Conventionally, MOSFET channel maximum lateral electric fields have been reduced through the use of graded or double drain structures such as double diffused drain (DDD) or lightly doped drain (LDD) structures. FIG. 1 illustrates a typical prior art LDD N-channel MOSFET 10 formed from a P-type silicon substrate 12 having an initial upper surface 14 which supports a dielectric layer 16 and 43, 44 which in turn supports a layer of polycrystalline silicon. The polysilicon layer is then etched to leave gate electrode 18 over gate dielectric 16, and a low dosage (around 1E13 atoms/cm2) of phosphorus is implanted through the exposed LDD surface dielectric 43, 44 into surface 14 to form lightly N-doped LDD regions 20 and 22 in substrate 12. Gate sidewalls 21 and 23 self-align LDD region junctions 24 and 26 to substrate channel 25 with an effective length Leff. Next, two to four thousand angstroms of spacer oxide film is deposited over the structure, and anisotropically etched away to leave gate sidewalls 21 and 23 flanked with oxide spacers 30 and 32 over LDD surface oxide 43 and 44, which shield respectively underlying LDD regions 20 and 22, and to expose surface 14 outside of spacers 30 and 32. Then, the substrate surface 14 is implanted with a heavy dosage (around 5E15 atoms/cm2) of arsenic, which supplements the phosphorus implant, to form a regularly (N++) doped source region 34 and a regularly (N++) doped drain region 36, which are self-aligned to the outer edges of oxide spacers 30 and 32 and thus offset from channel junctions 24 and 26 by the respective LDD regions 20 and 22 underlying spacers 30 and 32. Lightly doped drain region 22 extends from regular heavily doped drain region 36 to junction 26 with channel 25, and lightly doped source (also "LDD") region 20 extends from the channel's opposite junction 24 to regular heavily doped source region 34. (See "Fabrication of High-Performance LDD-FETs with Oxide Sidewall Spacer Technology" IEEE Trans. Electron Devices, ED-29, pp. 590-596 (1982)).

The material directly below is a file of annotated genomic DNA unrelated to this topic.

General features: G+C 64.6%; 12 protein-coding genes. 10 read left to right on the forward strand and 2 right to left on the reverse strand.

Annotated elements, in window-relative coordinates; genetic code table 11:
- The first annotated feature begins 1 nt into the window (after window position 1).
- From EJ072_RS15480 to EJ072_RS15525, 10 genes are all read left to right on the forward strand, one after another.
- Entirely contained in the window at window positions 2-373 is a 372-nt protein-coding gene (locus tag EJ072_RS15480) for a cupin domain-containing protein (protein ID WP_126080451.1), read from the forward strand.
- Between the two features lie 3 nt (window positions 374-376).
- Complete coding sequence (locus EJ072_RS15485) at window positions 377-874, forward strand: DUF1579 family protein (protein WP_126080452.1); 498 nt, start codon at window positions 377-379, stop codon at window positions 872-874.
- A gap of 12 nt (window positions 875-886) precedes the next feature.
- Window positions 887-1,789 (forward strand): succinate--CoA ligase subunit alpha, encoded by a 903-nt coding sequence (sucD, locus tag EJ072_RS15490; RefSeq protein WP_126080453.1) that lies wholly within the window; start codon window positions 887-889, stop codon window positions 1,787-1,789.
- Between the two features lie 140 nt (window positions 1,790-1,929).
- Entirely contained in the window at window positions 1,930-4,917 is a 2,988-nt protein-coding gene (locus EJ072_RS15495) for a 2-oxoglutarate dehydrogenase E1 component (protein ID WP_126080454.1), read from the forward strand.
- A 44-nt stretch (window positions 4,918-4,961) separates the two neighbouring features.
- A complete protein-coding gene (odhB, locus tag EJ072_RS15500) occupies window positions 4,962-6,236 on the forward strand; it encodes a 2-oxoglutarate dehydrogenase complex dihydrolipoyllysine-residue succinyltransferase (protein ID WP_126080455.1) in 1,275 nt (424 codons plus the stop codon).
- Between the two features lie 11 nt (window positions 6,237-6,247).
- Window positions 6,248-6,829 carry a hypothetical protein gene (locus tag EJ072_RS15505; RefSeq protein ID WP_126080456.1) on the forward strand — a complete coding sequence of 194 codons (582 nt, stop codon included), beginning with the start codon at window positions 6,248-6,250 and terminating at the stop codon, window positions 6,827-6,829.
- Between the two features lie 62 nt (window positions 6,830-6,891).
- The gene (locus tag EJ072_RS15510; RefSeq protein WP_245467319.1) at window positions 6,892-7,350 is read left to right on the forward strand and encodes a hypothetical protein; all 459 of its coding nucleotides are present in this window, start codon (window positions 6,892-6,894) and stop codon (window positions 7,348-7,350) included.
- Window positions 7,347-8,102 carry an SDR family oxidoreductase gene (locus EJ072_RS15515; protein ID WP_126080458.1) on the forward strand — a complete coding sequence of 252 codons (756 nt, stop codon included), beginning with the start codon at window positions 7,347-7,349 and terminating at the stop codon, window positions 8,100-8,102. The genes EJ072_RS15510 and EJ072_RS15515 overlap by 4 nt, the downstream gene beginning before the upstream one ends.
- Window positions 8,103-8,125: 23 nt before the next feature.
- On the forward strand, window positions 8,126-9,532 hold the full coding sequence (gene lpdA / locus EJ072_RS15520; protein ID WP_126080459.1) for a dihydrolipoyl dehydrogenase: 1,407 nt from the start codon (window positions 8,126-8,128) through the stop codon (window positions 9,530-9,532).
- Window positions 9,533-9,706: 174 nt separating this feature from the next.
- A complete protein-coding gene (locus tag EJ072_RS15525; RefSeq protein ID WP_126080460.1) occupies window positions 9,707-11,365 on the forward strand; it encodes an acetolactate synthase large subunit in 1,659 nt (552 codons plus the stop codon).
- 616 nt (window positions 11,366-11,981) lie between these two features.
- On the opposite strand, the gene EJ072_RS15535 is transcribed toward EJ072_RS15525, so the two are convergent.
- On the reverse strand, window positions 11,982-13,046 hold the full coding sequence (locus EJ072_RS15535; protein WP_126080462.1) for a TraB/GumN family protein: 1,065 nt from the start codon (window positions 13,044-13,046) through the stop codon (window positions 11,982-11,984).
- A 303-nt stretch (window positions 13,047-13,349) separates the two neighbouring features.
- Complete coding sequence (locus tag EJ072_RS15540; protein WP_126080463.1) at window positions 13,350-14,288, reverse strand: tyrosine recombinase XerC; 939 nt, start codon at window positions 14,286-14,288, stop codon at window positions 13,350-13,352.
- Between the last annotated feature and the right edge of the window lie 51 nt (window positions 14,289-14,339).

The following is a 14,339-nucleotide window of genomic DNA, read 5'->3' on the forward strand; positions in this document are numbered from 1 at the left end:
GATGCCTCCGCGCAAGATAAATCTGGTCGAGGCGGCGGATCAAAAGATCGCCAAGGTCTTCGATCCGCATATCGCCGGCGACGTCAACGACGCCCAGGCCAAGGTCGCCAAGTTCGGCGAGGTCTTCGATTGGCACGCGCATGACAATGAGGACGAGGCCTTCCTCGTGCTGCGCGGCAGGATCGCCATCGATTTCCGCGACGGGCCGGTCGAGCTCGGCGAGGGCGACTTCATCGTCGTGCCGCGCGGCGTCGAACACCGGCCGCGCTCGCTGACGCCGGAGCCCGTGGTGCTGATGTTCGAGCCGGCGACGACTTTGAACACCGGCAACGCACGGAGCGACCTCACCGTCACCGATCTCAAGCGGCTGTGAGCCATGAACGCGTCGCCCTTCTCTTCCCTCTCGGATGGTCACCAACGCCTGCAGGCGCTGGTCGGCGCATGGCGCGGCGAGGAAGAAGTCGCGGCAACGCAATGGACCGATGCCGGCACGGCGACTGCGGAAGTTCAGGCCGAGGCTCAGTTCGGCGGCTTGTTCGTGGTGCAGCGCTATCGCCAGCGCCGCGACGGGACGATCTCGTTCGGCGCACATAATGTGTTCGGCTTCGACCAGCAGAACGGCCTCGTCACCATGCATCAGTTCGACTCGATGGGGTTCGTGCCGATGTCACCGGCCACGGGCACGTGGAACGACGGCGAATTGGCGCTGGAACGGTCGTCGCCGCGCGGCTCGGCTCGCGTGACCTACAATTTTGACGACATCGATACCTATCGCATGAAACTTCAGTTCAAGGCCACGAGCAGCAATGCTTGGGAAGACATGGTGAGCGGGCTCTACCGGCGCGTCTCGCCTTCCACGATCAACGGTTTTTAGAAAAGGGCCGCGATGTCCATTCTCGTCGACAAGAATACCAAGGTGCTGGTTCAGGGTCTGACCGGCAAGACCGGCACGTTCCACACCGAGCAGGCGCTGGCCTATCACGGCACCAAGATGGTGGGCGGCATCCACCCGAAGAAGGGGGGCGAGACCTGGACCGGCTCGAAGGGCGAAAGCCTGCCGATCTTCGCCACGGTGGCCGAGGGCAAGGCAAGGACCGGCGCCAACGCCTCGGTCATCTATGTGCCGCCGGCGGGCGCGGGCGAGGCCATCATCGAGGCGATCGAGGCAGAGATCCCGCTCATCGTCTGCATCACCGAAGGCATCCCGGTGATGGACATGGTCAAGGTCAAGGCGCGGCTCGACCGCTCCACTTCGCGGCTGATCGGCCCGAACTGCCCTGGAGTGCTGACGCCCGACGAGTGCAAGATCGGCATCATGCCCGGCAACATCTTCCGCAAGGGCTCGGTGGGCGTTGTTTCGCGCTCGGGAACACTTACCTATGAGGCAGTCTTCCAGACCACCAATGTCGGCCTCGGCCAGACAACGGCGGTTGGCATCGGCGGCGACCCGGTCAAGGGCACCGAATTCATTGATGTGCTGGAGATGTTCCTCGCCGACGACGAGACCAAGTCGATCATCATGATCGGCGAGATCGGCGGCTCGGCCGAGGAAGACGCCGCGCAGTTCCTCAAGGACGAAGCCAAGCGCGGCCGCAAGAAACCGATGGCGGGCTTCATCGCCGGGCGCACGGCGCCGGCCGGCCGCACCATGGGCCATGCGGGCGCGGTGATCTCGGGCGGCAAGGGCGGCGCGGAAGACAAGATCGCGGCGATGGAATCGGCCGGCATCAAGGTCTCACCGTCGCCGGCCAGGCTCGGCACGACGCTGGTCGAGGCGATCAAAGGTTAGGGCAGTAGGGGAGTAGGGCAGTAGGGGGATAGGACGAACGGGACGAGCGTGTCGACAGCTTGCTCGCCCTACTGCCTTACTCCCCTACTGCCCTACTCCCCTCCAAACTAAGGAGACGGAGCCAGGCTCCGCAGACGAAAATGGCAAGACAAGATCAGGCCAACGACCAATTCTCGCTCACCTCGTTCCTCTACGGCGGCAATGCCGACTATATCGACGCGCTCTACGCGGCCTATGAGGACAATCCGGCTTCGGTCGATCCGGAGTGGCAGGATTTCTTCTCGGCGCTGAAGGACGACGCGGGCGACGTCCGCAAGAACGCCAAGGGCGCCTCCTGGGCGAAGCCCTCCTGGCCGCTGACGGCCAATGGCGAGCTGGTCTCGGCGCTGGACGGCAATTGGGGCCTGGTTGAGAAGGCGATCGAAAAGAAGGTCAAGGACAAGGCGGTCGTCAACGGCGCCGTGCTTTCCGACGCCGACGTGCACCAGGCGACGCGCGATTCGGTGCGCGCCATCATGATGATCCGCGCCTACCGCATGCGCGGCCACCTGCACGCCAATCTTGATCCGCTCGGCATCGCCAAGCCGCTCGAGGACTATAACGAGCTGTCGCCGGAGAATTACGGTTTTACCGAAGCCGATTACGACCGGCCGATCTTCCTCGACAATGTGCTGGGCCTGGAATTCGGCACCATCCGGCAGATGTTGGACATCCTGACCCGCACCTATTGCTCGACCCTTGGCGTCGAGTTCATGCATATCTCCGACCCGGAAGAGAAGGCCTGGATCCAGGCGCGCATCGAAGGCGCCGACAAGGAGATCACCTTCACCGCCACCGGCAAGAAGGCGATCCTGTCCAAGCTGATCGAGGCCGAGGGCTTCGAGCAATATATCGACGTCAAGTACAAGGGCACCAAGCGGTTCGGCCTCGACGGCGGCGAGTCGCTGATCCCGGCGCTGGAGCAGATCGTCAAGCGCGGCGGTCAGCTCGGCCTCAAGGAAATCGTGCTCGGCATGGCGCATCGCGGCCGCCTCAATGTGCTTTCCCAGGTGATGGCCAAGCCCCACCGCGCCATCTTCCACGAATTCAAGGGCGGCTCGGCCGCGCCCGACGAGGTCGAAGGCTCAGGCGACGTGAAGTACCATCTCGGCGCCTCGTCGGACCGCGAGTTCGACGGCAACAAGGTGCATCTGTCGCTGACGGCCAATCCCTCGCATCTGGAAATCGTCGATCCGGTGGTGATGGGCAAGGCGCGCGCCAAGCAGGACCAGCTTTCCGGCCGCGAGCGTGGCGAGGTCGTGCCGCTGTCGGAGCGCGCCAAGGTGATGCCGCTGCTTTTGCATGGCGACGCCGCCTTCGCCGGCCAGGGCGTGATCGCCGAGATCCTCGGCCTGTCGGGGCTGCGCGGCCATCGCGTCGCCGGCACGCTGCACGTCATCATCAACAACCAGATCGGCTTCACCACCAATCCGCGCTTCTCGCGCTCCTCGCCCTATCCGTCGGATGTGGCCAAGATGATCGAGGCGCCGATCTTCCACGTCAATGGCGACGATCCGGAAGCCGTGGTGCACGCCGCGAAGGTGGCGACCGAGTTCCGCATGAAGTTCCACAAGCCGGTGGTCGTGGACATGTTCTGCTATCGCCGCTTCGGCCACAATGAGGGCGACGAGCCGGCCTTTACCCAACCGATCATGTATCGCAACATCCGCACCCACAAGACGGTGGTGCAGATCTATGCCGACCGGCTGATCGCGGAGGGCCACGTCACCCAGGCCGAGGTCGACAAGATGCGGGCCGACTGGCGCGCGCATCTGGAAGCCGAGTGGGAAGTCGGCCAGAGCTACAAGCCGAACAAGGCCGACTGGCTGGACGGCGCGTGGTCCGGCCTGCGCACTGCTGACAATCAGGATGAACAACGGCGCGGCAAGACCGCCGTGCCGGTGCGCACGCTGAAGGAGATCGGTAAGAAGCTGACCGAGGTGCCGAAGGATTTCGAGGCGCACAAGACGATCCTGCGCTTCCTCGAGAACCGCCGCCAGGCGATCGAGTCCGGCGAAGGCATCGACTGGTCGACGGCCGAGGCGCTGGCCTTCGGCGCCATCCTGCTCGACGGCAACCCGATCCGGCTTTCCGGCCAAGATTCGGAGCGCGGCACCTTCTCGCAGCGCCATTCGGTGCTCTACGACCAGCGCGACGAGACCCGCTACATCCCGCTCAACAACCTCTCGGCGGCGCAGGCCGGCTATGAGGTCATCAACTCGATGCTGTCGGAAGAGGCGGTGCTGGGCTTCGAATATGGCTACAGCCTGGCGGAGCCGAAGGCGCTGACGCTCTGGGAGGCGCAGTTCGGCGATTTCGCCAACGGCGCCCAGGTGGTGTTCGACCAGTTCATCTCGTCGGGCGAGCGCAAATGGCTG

An N-channel MOSFET 10 is normally operated by applying a positive voltage (approximately 5 V) Vg to the terminal (not shown) of gate 18, a positive voltage (approximately 5 V) Vd to terminal 37 of drain region 36, a zero (ground) voltage Vs to terminal 35 of source region 34, and a zero or negative voltage Vb to terminal 38 of substrate 12. Current Ids flows from drain 36 through channel 25 to source 34.